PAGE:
Tuesday, January 7, 2014

Getting Started with Neo4j 2.0

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With the recent release of Neo4j 2.0 and it’s a great time to get familiar with graphs and graph databases. Neo4j is quite different from relational databases, and it’s also quite different from most of the other NoSQL databases. The reason for its differences is that it addresses more complex challenges with interconnected (joined-up) data. This makes Neo4j ideal for high fidelity modelling and high-performance querying of rich, real-world domains.

In this article we’ll work through some retail recommendations problems with Neo4j and see how we can use graphs to store and query complex interconnected data for fun and profit.

What’s Neo4j?

Aside from being strangely named software, Neo4j is an enterprise-grade, open source, ACID transactional, graph database. First deployed in 2003, Neo4j is by far the leader in the graph database world with a vibrant community, active development, and huge numbers of successful commercial and open source deployments.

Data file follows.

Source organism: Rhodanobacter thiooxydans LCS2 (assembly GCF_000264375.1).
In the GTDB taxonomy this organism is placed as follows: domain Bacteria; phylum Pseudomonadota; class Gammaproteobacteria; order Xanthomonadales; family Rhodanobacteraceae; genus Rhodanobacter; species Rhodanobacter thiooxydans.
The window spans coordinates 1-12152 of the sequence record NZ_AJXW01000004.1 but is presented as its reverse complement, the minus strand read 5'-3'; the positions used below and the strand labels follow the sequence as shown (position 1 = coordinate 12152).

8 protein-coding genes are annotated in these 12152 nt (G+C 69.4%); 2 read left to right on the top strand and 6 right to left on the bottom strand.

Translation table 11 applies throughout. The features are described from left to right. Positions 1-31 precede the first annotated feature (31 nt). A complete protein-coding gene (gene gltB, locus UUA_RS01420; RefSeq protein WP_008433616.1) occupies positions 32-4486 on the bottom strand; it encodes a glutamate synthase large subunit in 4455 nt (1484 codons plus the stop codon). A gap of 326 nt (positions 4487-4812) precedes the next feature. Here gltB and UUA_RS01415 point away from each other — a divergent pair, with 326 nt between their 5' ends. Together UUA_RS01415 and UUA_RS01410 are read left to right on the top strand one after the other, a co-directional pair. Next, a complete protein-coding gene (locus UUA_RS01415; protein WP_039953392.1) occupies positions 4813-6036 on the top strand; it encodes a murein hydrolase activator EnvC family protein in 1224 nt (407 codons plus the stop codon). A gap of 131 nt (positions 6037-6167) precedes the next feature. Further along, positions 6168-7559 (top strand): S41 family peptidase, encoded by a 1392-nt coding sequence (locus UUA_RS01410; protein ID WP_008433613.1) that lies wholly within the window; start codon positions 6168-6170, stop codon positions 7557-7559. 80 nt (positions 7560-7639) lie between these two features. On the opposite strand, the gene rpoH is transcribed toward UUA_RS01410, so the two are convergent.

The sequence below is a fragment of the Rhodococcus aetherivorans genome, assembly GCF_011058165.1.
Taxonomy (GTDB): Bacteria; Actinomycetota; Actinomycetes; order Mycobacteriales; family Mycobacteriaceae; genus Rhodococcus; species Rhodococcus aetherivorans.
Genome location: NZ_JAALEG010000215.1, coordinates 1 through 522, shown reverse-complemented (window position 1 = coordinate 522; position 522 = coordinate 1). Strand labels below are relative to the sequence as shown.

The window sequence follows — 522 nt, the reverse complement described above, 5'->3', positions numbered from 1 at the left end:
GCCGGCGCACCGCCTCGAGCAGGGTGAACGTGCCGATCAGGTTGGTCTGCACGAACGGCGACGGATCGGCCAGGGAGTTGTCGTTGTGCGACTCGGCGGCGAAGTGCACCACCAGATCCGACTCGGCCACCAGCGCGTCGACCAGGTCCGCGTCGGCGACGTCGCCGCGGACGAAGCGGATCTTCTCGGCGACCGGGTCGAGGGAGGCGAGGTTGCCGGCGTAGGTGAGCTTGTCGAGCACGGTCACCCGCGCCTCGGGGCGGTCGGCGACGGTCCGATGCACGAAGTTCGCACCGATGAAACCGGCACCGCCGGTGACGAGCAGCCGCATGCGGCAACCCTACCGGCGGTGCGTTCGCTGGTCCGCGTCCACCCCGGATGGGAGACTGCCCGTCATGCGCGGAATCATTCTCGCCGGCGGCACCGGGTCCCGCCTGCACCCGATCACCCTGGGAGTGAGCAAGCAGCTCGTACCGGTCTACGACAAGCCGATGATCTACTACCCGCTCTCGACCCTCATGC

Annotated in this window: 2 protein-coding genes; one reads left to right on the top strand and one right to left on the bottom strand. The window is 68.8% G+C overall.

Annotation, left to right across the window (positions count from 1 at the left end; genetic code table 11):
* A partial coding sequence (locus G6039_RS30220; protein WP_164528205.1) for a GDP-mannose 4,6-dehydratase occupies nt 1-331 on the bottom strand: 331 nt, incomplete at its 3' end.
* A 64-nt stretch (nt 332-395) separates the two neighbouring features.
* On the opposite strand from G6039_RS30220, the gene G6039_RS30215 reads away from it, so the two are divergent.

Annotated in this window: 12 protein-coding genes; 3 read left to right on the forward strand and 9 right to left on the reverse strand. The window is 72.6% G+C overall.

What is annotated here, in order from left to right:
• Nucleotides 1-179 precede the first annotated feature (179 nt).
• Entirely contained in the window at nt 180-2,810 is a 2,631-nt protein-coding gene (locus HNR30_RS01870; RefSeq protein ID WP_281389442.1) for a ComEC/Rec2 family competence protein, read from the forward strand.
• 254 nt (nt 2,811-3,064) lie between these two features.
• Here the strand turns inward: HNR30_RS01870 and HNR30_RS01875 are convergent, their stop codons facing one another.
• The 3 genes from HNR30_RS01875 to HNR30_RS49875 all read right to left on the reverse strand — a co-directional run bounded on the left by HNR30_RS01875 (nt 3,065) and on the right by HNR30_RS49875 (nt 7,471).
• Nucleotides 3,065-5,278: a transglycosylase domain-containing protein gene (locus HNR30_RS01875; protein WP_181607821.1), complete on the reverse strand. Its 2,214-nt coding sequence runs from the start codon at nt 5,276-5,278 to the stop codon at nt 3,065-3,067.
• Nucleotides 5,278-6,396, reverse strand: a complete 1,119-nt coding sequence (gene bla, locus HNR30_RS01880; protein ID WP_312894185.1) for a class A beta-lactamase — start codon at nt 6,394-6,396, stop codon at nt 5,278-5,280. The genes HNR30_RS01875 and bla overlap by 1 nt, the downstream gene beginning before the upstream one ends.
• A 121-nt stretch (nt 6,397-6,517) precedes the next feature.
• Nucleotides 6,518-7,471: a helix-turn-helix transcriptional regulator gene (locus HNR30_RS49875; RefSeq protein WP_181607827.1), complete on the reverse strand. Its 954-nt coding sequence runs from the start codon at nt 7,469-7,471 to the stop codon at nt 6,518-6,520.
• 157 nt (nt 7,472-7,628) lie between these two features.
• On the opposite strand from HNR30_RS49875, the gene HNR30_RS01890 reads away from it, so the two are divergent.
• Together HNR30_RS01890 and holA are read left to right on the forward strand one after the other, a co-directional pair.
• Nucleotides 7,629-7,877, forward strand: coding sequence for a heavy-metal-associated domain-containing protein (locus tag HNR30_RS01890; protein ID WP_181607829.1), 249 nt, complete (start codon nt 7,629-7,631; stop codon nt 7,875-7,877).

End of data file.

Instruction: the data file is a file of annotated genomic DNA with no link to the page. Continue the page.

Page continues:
As a graph database, data model is radically different from relational databases, and although it is considered to be part of the NoSQL space, its data model is also radically different from denormalised aggregate stores. In Neo4j, data is stored in nodes that hold key-value pairs. In turn, those nodes are linked through relationships. There can be many relationships between nodes, and each of them is named and directed (always with a start and end node). Although these are simple tools to understand, they can be used to create very expressive data models where the semantic glue between entities (nodes) is a first-class citizen like the entities themselves.

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